chapter 1 Alap
1 ‘‘Association, intercourse, speaking, conversation, discourse, enumeration
of the question in an arithmetical and algebraic sum; modulation or rising
of the voice in singing, tuning up and prelude to a song. Alap chari is tun-
ing the voice preparatory to singing. In Hindi, turned a verb called alapna
and that means to tune the voice, to run over the notes previous to singing,
to catch the proper key, to pitch or raise the voice, to cry with pain, moan,
groan.’’ (John T. Platts, ed., Dictionary of Urdu,Classical Hindi and English,
2nd Indian edition [Delhi: Munshi Ram Manohar Lal Publishers Pvt. Ltd.,
1988]). Alap in colloquial north Indian usage simply means ‘‘introduction.’’
2 (Burra) sahib is a Hindi vernacular term from the colonial period which
loosely translated suggests ‘‘master/ruler/gentleman.’’ Burra translates
loosely as ‘‘big.’’ In the colonial period, it referred explicitly to a Euro-
pean, Briton, or English person. In postcolonial India, sahib (like its femi-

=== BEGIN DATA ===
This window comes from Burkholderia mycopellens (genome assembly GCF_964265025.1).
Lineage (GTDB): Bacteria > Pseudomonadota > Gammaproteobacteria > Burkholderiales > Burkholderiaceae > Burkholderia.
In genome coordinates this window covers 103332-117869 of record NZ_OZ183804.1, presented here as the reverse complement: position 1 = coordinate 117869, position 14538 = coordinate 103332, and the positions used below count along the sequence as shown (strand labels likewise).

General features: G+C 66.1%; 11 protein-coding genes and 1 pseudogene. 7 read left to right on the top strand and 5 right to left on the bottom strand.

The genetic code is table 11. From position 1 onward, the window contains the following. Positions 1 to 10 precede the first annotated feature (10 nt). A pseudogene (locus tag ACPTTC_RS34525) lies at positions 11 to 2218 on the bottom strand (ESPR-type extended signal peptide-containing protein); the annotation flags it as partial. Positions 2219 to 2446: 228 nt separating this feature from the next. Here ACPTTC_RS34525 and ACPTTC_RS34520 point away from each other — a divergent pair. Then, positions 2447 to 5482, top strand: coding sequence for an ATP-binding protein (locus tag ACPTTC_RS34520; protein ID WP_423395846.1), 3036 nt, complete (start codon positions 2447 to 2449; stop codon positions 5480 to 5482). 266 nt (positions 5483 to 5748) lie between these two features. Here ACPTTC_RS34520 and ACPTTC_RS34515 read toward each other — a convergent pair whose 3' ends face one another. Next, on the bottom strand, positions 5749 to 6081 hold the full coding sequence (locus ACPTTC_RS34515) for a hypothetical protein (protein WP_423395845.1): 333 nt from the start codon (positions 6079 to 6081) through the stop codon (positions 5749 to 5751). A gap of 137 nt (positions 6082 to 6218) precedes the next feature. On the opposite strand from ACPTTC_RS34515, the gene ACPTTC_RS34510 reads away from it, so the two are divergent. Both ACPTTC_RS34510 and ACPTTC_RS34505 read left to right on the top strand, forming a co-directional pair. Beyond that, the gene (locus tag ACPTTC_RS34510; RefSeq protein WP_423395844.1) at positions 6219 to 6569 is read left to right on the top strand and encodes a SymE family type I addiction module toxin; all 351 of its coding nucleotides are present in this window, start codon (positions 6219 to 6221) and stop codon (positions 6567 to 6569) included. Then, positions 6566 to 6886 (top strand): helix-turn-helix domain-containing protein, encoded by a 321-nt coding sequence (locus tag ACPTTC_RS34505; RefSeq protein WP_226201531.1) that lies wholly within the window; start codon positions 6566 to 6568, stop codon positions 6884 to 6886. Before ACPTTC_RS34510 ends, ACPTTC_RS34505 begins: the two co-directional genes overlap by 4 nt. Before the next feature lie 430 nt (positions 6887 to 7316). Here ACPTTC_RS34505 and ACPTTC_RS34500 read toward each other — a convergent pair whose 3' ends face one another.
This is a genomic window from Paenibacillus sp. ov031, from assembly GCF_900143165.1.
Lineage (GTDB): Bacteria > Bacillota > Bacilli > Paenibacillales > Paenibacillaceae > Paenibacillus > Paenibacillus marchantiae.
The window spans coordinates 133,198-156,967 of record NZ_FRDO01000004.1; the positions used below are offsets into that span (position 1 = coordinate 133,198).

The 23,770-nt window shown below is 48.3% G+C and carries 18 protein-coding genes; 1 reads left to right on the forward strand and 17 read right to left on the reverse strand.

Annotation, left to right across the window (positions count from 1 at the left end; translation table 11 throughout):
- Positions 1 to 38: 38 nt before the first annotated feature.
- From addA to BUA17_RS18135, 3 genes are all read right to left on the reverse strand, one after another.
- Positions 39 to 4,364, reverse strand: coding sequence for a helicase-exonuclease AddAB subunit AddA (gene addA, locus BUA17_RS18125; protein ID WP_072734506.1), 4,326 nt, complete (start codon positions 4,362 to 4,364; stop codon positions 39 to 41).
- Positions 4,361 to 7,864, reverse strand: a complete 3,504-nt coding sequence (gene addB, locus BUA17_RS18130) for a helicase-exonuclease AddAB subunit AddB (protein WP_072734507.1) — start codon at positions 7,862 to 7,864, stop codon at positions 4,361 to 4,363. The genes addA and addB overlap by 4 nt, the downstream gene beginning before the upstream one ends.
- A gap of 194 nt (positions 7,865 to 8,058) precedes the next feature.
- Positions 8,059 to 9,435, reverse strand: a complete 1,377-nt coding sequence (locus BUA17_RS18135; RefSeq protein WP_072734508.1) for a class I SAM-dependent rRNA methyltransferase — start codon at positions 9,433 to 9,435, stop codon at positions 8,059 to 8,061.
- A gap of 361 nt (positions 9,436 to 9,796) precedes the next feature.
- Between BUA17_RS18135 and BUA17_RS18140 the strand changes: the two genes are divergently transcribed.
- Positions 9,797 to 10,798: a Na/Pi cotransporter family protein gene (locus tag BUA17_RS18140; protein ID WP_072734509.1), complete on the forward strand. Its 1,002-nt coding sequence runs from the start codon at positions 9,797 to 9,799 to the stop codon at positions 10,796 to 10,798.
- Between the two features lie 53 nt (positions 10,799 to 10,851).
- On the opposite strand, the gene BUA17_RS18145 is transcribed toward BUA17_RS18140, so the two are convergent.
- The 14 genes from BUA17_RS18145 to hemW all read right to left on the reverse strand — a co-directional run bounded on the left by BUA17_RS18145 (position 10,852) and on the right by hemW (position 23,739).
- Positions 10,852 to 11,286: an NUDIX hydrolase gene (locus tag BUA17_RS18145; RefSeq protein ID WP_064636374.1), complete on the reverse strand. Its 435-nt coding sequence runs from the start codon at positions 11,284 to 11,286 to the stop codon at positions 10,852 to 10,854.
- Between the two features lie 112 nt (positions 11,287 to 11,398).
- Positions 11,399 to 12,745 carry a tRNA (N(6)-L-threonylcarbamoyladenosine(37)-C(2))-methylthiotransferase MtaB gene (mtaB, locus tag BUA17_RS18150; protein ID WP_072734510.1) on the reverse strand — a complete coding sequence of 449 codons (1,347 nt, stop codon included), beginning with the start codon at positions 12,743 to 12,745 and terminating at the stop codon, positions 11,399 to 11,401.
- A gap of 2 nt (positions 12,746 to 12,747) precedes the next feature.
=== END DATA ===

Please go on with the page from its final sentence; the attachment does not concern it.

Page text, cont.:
nized counterpart, memsahib) connotes upper-class/caste, urban,Western-
ized status. Burra sahib is less common than the generic salutation of sahib.
In the contemporary plantation, burra sahib refers explicitly to the senior
manager or planter, who is contrasted to his assistant manager, the chota
(small/secondary) sahib.
3 Mahasweta Devi, ‘‘Little Ones,’’ in Bitter Soil: Stories by Mahasweta Devi,
trans. Ipsita Chandra (Calcutta: Seagull Books, 1998), 2.
4 Jatra refers to the folk theater of rural Bengal. My use of it here encom-
passes this meaning as well as the hybrid adivasi (noncaste, non-Hindu) and
non-Bengali dance gatherings in the plantations of north Bengal.
5 Kichdi is a vegetable and lentil dish, mixed together with rice. It suggests
culinary confusion, a mixing of what should otherwise remain separate in
the rites of cooking, consumption, and commensality. I deploy it to connote
a purposeful categorical hybridity.
6 As a way to highlight the central presence of these three women who were
my primary interlocuters, I do not use pseudonyms for them. I use their
first names and their family surnames or ‘‘titles’’ as a way to mark their cen-
trality in the narratives which follow. Rita Chhetri, who appears later in the
book, also goes by her real name. The politics of naming is an important
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